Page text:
Subject: I have found a CD that I think you would enjoy
This Is Really Something: Complete Anthology
Genres: Alternative Rock, Pop, Rock
Thorough 36 track retrospective on Mushroom for this top late '70s/ early '80s Australian pop/ rock act that featuredStephen Cummings & Andrew Pendlebury. Includes all of their hit singles and many previously unreleased st... more »
Thorough 36 track retrospective on Mushroom for this top late '70s/ early '80s Australian pop/ rock act that featuredStephen Cummings & Andrew Pendlebury. Includes all of their hit singles and many previously unreleased studio & live recordings. Contains 'Boys (What Did The Detective Say?)', 'Reckless', 'Who Listens To The Radio', 'Don't Throw Stones''How Come' and the CD debut of the highly sought after 'Sports Play Dylan (And Donovan)' EP. Double slimline jewel case. 1997 release.
This is really something
John Mitrofanis | Sydney, Australia | 02/02/2000
(5 out of 5 stars)
"The Sports were really something. They were everything. Sharp and aggressive, but not overdone. Steve Cummings vocals chop and change, screaming and then pleading; he's often angry. Not angry at life. Angry in love. So much of what the Sports did was something one could relate to. There was no hype. No razzamattaz. They were just real. Real people doing real music. This CD just sums them up perfectly."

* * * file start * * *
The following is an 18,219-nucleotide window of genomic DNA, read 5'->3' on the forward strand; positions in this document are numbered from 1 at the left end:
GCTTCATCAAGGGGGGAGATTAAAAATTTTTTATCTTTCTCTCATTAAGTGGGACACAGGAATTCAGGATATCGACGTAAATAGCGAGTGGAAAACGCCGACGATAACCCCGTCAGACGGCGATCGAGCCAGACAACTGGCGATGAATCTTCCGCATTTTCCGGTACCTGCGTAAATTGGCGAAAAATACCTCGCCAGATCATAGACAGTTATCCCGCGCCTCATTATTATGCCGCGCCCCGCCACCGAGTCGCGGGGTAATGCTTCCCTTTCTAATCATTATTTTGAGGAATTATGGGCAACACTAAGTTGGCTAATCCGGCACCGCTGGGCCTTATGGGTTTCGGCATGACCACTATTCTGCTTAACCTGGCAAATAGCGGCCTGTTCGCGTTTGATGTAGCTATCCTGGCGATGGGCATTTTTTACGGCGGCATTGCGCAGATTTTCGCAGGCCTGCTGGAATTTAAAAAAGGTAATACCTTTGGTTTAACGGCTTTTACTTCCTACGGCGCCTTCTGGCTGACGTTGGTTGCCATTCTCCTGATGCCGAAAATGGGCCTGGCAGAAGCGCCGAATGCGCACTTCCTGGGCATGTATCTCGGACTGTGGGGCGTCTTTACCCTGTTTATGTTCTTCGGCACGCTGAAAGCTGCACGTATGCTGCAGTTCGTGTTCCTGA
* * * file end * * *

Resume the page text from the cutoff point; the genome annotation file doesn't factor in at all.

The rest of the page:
Another Gem From Down Under
Clark Paull | Murder City | 05/29/2001
(5 out of 5 stars)
"Australia's Sports released a few albums stateside back in the early 1980's and they went nowhere fast, unless you consider the cut-out bins "somewhere." This compilation gathers all of their best on two discs, including the shoulda-been-a-huge-hit "Who Listens To The Radio," which features vocalist Steve Cummings spitting out lyrics like Graham Parker on methamphetamine, the rest of the band churning away behind him like a whirling dervish. Criminally overlooked power pop, full of huge hooks and lovingly crafted, "This Is Really Something" is a must for fans of angry-young-man fare like early Elvis Costello, Joe Jackson, and the aforementioned Graham Parker. Highly recommended..."